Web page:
Yankees 2010 9th Round Draft Pick: Taylor Morton

Name: Taylor Morton
POS: RHP
Ht: 6’3″
Wt: 194
B/T: R/R
DOB: 12-18-91
School level: HS

In the ninth round the Yankees selected another high schooler. This time it was 18-year-old right handed pitcher Taylor Morton out of Bartlett High School in Tennessee. He caught in high school, but those days appear to be behind him and he is currently committed to the University of Tennessee so it could take a little bit of money to get him to sign.

Here is what Baseball America had to say about him:

Righthander Morton, a Tennessee signee, pushed Ray as the state’s top prep prospect, pitching at 92-93 mph during an up-and-down spring. He attracted plenty of scouting attention last summer, touching 94-95 mph at times, but reports of similar velocity this spring were scarce, and his velocity was all over the board. Morton has good size at 6-foot-3, 200 pounds, and he has shown aptitude with his changeup, including striking out Bryce Harper last summer during USA Baseball’s Tournament of Stars with three straight changes. His curve needs more power, which could come with experience. Morton has been a catcher as a prep as well but profiles best as a pitcher.

MLB.com also had a short snippet about him:

Morton earned All-Metro and All-District Honors in 2009 and was selected a First-Team Preseason Rawlings All-American prior to the 2010 campaign. He committed to play at the University of Tennessee.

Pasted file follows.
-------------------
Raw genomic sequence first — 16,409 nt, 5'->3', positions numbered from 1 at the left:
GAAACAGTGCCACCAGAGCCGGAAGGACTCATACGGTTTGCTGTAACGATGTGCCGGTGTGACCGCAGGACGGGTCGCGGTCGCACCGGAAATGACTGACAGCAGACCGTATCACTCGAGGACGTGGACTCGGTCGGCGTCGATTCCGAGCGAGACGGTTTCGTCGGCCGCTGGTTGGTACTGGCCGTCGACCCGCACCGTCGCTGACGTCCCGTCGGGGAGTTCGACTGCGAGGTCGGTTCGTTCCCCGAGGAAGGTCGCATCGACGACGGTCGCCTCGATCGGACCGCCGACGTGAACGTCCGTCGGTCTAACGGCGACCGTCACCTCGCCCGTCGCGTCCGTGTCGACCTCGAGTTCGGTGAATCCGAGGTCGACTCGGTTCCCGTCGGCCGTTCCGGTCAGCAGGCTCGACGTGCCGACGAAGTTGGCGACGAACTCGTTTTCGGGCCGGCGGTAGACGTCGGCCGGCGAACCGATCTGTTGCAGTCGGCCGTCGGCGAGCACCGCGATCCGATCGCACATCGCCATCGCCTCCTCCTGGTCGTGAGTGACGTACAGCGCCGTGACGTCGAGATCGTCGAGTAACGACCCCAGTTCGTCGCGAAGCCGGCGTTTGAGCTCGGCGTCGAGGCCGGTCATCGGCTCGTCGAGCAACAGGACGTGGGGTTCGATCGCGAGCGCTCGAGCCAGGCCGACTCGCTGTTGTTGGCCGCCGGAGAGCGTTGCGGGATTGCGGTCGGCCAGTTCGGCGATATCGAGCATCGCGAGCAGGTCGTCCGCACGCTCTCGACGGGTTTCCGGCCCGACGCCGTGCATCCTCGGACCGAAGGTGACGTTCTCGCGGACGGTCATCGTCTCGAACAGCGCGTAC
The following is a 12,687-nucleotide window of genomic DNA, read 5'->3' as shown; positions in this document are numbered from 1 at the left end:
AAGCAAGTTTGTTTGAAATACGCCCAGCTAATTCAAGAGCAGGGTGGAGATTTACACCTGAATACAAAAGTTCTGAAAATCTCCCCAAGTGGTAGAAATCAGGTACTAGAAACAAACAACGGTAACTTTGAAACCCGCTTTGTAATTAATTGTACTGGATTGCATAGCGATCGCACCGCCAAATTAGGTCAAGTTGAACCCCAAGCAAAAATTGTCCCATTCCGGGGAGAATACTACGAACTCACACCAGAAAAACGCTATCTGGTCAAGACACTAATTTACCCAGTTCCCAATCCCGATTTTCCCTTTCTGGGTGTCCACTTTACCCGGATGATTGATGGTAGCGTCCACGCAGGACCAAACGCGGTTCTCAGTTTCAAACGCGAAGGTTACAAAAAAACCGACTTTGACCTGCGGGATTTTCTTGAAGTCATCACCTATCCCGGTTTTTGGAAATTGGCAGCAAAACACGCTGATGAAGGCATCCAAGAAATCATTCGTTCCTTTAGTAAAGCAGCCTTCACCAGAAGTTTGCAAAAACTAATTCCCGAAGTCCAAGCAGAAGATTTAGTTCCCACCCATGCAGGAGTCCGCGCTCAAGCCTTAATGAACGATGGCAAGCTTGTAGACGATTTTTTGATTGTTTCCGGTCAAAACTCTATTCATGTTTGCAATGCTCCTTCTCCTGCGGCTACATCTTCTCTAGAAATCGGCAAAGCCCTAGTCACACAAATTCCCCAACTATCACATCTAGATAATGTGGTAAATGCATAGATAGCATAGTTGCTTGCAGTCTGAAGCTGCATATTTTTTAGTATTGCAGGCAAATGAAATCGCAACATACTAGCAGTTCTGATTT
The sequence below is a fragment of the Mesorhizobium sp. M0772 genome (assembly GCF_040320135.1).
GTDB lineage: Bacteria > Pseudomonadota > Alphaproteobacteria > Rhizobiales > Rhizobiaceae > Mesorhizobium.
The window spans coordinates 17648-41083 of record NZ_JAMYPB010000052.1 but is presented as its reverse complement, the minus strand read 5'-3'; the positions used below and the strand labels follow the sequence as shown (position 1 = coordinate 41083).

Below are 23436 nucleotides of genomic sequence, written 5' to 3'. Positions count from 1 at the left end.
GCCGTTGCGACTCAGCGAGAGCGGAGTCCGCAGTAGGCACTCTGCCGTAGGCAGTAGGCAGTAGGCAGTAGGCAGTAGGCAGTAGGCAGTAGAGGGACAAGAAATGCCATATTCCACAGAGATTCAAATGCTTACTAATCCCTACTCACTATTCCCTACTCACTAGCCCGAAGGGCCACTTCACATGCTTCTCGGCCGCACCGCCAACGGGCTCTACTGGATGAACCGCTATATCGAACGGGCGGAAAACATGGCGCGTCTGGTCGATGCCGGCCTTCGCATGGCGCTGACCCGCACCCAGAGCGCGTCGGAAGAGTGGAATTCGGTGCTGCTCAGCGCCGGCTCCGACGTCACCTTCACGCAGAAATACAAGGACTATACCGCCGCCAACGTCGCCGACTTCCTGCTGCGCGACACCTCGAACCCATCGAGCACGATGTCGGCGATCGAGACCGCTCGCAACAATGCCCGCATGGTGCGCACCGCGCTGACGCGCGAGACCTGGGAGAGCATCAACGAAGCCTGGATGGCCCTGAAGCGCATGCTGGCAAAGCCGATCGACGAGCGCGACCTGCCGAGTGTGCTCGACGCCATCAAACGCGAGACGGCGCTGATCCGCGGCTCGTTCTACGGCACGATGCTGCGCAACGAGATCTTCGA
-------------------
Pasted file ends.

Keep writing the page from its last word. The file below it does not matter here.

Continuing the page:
River Ave Blues wrote this about him before the draft:

Morton made a bit of a name for himself during last summer’s Tournament of Stars showcase event by striking out Bryce Harper, but he was an interesting prospect long before that garnered him some attention. Listed at a sturdy 6-foot-2, 190 lbs, Morton sits in the low-90’s with his fastball and has dialed it up as high as 95 on occasion, and there’s reason to believe he’ll add more velocity as he fills out. Unlike most high schoolers, his best secondary pitch is circle change that comes in around the high-70’s and fades away from lefties, and he also offers a loopy low-70’s curveball that he’ll need to tightened up.

Morton’s strength is his strong command, which stems from his athleticism and ability to repeat a sound delivery. He’s unique considering that most prep pitchers have nothing that resembles a changeup when they turn pro, so that hurdle has already been cleared. Given the Yanks historical success with teaching their prospects curveballs, there’s hope for his third pitch. Committed to Tennessee, Morton is expected to hear his named called somewhere in the 5th or 6th round.

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